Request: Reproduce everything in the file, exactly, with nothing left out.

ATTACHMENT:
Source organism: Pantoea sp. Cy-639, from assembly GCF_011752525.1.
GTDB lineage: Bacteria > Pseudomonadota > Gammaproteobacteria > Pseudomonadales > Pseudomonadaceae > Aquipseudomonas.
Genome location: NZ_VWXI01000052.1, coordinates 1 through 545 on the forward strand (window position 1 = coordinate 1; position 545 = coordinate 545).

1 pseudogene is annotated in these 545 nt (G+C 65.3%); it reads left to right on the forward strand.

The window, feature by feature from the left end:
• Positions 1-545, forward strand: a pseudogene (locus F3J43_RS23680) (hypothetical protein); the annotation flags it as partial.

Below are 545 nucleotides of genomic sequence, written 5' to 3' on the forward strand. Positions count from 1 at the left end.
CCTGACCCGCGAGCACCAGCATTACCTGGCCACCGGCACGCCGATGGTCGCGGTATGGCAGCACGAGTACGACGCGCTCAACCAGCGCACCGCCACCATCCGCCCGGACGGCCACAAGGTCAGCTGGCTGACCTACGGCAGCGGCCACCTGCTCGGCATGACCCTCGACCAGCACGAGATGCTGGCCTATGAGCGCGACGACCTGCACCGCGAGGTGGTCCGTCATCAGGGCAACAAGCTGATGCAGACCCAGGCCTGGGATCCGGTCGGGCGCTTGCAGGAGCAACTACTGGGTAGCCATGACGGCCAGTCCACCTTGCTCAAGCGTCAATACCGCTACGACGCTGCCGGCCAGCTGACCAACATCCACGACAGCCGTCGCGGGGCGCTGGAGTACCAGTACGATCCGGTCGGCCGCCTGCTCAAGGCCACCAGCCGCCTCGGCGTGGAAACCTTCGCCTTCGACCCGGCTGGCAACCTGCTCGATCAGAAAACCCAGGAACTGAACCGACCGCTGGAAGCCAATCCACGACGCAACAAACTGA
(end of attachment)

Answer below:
Source organism: Pantoea sp. Cy-639, from assembly GCF_011752525.1.
GTDB lineage: Bacteria > Pseudomonadota > Gammaproteobacteria > Pseudomonadales > Pseudomonadaceae > Aquipseudomonas.
Genome location: NZ_VWXI01000052.1, coordinates 1 through 545 on the forward strand (window position 1 = coordinate 1; position 545 = coordinate 545).

1 pseudogene is annotated in these 545 nt (G+C 65.3%); it reads left to right on the forward strand.

The window, feature by feature from the left end:
• Positions 1-545, forward strand: a pseudogene (locus F3J43_RS23680) (hypothetical protein); the annotation flags it as partial.

Below are 545 nucleotides of genomic sequence, written 5' to 3' on the forward strand. Positions count from 1 at the left end.
CCTGACCCGCGAGCACCAGCATTACCTGGCCACCGGCACGCCGATGGTCGCGGTATGGCAGCACGAGTACGACGCGCTCAACCAGCGCACCGCCACCATCCGCCCGGACGGCCACAAGGTCAGCTGGCTGACCTACGGCAGCGGCCACCTGCTCGGCATGACCCTCGACCAGCACGAGATGCTGGCCTATGAGCGCGACGACCTGCACCGCGAGGTGGTCCGTCATCAGGGCAACAAGCTGATGCAGACCCAGGCCTGGGATCCGGTCGGGCGCTTGCAGGAGCAACTACTGGGTAGCCATGACGGCCAGTCCACCTTGCTCAAGCGTCAATACCGCTACGACGCTGCCGGCCAGCTGACCAACATCCACGACAGCCGTCGCGGGGCGCTGGAGTACCAGTACGATCCGGTCGGCCGCCTGCTCAAGGCCACCAGCCGCCTCGGCGTGGAAACCTTCGCCTTCGACCCGGCTGGCAACCTGCTCGATCAGAAAACCCAGGAACTGAACCGACCGCTGGAAGCCAATCCACGACGCAACAAACTGA